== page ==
Hundreds of Colombians have fled Venezuela since last week, amid an escalating border crisis between the two countries. Last week, Venezuelan President Nicolas Maduro ordered the closure of a key border crossing after smugglers injured three Venezuelan soldiers and a civilian. The president also ordered the deportation of Colombians who are in Venezuela illegally. Zlatica Hoke reports.
Video

Video Colombians Flee Venezuela as Border Crisis Escalates

Hundreds of Colombians have fled Venezuela since last week, amid an escalating border crisis between the two countries. Last week, Venezuelan President Nicolas Maduro ordered the closure of a key border crossing after smugglers injured three Venezuelan soldiers and a civilian. The president also ordered the deportation of Colombians who are in Venezuela illegally. Zlatica Hoke reports.
Video

Video Is China's Economic Data Accurate?

Some investors say China's wild stock market gyrations have been made worse by worries about the reliability of that nation's economic data. And some critics say the reports can mislead investors by painting an unrealistically-strong picture of the economy. A key China scholar says Beijing is not fudging ((manipulating)) the numbers, but that the economy is evolving quickly from smoke-stack industries to services, and the ways of tracking new economic activity are falling behind the change. V
Video

Video Next to Iran, Climate at Forefront of Obama Agenda

President Barack Obama this week announced new initiatives aimed at making it easier for Americans to access renewable energy sources such as solar and wind. Obama is not slowing down when it comes to pushing through climate change measures, an issue he says is the greatest threat to the country’s national security. VOA correspondent Aru Pande has more from the White House.
Video

Video Shipping Containers Provide Experimental Housing

Housing prices around the San Francisco Bay area are out of reach for many people, so some young entrepreneurs, artists and tech industry workers are creating their own houses using converted shipping containers. But as VOA's Mike O’Sullivan reports from Oakland, the effort requires ingenuity and dealing with restrictive local laws.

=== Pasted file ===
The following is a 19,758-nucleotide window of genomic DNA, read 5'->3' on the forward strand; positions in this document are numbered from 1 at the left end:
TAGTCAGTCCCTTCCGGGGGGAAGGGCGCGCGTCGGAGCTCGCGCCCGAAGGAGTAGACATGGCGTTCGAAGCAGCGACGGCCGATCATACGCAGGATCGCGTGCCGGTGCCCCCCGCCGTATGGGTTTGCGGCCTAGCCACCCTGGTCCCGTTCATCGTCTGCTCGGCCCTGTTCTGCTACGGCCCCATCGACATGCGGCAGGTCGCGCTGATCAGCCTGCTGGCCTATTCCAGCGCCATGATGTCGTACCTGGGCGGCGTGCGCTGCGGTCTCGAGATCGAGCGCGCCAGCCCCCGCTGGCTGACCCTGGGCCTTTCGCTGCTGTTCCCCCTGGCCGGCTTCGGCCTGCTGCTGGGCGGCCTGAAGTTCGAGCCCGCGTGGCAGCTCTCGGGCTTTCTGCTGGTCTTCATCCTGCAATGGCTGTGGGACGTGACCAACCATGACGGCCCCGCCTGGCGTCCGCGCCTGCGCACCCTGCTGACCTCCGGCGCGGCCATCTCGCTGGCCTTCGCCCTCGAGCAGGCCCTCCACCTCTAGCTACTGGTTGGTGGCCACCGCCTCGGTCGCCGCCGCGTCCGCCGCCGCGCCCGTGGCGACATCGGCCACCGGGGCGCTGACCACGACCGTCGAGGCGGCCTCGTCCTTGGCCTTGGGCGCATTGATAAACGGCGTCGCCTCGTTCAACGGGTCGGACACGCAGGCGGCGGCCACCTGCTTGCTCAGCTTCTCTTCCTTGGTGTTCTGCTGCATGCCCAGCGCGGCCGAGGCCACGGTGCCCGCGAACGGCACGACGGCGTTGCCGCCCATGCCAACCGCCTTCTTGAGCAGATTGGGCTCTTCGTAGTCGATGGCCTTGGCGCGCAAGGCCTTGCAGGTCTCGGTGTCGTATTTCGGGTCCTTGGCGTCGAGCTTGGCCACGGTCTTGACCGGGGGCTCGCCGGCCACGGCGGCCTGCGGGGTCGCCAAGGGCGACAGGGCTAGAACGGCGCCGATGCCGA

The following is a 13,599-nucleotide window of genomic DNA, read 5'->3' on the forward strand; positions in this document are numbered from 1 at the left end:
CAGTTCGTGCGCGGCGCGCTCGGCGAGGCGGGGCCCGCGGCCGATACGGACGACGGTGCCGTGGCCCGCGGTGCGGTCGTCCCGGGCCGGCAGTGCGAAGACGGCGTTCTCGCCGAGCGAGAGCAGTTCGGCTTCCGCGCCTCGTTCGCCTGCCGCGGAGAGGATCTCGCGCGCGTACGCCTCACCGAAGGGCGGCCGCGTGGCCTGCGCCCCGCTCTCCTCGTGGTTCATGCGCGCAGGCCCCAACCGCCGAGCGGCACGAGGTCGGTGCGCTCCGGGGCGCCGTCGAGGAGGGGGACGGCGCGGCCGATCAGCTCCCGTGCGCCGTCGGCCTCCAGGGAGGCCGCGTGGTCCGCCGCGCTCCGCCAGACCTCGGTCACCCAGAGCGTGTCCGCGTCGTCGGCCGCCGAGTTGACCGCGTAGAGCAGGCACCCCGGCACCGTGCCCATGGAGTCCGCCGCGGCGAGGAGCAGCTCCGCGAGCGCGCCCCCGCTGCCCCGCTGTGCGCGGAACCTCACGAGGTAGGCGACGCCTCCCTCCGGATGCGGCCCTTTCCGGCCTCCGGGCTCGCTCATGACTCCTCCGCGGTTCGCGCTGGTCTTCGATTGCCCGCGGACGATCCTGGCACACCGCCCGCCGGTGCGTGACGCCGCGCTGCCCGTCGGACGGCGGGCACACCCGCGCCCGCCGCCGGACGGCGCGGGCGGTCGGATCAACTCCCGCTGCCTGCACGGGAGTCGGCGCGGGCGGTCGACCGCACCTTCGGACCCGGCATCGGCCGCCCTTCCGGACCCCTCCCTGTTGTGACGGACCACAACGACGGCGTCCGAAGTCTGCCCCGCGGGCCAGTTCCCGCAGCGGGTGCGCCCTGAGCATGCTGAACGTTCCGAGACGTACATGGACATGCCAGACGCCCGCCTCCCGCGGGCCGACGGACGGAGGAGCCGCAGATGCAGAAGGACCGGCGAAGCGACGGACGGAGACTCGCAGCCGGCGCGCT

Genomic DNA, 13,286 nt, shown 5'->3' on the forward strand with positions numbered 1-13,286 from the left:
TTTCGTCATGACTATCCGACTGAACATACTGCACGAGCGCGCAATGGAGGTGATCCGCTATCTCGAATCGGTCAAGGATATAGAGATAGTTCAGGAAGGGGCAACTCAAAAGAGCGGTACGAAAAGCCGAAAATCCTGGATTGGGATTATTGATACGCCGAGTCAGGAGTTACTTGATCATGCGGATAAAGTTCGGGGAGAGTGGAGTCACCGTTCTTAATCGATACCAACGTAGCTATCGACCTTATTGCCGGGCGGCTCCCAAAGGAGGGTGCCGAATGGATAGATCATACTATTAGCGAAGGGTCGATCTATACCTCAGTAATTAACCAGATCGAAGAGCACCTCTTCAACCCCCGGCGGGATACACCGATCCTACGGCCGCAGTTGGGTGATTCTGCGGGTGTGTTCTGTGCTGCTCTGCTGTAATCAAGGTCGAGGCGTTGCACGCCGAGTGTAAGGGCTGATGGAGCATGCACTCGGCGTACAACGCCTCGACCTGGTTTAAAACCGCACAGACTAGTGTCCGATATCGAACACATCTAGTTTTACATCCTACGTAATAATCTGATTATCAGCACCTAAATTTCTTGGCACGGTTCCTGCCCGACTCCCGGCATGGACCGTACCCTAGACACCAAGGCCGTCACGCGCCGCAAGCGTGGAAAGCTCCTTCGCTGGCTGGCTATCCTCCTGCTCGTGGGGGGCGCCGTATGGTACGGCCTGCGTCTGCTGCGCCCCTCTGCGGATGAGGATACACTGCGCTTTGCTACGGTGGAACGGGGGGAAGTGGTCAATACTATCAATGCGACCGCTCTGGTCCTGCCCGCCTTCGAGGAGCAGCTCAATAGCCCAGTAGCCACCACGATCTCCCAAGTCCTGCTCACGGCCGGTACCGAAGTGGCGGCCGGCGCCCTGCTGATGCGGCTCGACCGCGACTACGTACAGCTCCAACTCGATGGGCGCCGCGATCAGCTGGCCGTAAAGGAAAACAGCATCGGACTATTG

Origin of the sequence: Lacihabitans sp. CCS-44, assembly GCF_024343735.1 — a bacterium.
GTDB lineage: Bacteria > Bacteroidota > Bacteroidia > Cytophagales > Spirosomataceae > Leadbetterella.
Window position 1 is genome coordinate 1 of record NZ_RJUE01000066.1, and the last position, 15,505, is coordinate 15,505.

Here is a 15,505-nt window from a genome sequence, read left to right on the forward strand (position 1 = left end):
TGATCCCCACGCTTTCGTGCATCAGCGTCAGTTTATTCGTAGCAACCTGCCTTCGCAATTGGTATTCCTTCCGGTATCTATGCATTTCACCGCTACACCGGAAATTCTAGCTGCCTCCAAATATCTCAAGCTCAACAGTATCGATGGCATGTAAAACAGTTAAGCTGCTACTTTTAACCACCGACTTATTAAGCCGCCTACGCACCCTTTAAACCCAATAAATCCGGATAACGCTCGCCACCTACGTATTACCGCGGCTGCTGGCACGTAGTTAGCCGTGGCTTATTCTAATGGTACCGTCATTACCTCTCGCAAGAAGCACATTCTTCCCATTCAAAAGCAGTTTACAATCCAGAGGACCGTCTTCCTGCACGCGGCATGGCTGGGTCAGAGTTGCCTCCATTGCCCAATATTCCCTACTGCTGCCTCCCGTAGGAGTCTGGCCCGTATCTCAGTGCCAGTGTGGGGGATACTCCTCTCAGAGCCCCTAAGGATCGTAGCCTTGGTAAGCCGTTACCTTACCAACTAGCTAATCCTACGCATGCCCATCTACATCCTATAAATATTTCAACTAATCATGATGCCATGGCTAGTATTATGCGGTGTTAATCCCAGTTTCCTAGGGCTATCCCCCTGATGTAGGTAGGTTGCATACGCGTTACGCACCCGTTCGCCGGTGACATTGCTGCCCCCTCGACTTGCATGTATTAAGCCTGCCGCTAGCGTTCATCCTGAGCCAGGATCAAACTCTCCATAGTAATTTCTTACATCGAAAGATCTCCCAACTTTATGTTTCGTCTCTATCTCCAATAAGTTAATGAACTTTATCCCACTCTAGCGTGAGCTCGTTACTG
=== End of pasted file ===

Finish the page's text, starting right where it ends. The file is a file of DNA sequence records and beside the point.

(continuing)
Video

Video Arctic Draws International Competition for Oil

A new geopolitical “Great Game” is underway in earth’s northernmost region, the Arctic, where Russia has claimed a large area for resource development and President Barack Obama recently approved Shell Oil Company’s test-drilling project in an area under U.S. control. Greg Flakus reports.
Video

Video Philippine Maritime Police: Chinese Fishermen a Threat to Country’s Security

China and the Philippines both claim maritime rights in the South China Sea.  That includes the right to fish in those waters. Jason Strother reports on how the Philippines is catching Chinese nationals it says are illegal poachers. He has the story from Palawan province.
Video

Video Technique May Eliminate Drill-and-Fill Dental Care

Many people dread visiting dentists because they're afraid of drills. Now, however, a technology developed by a British firm promises to eliminate the need for mechanical cleaning of dental cavities by speeding a natural process of tooth repair. VOA’s George Putic reports.
Video

Video China's Spratly Island Building Said to Light Up the Night 'Like A City'

Southeast Asian countries claim China has illegally seized territory in the Spratly islands. It is especially a concern for a Philippine mayor who says Beijing is occupying parts of his municipality. Jason Strother reports from the capital of Palawan province, Puerto Princesa.
Video

Video Ages-old Ice Reveals Secrets of Climate Change

Ice caps don't just exist at the world's poles. There are also tropical ice caps, and the largest sits atop the Peruvian Andes - but it is melting, quickly, and may be gone within the next 20 years. George Putic reports scientists are now rushing to take samples to get at the valuable information about climate change locked in the ice.
Video

Video French Experiment in Integrating Roma Under Threat

Plans to destroy France’s oldest slum have sparked an outcry on the part of its Roma residents. As Lisa Bryant reports from the Paris suburb of La Courneuve, rights groups argue the community is a fledgling experiment on integrating Roma who are often outcasts in many parts of Europe.
Video

Video Kenyans Turn to Agriculture for Business

Each year Kenyan universities continue to churn out graduates for the job market despite the already existing high rate of unemployment among youth in the country. Some of these young men and women have realized that agriculture can be as rewarding as any other business or job, and they are resorting to agribusiness in large numbers as a way of tackling unemployment. Rael Ombuor reports for VOA.
Video

Video First Women Graduate Elite Army Ranger School

Two women are making history for the U.S. Army by proving they are among the toughest of the tough. VOA's Carla Babb reports from Fort Benning, Georgia as 94 men and those two women rise as graduates of the difficult Ranger school.

VOA Blogs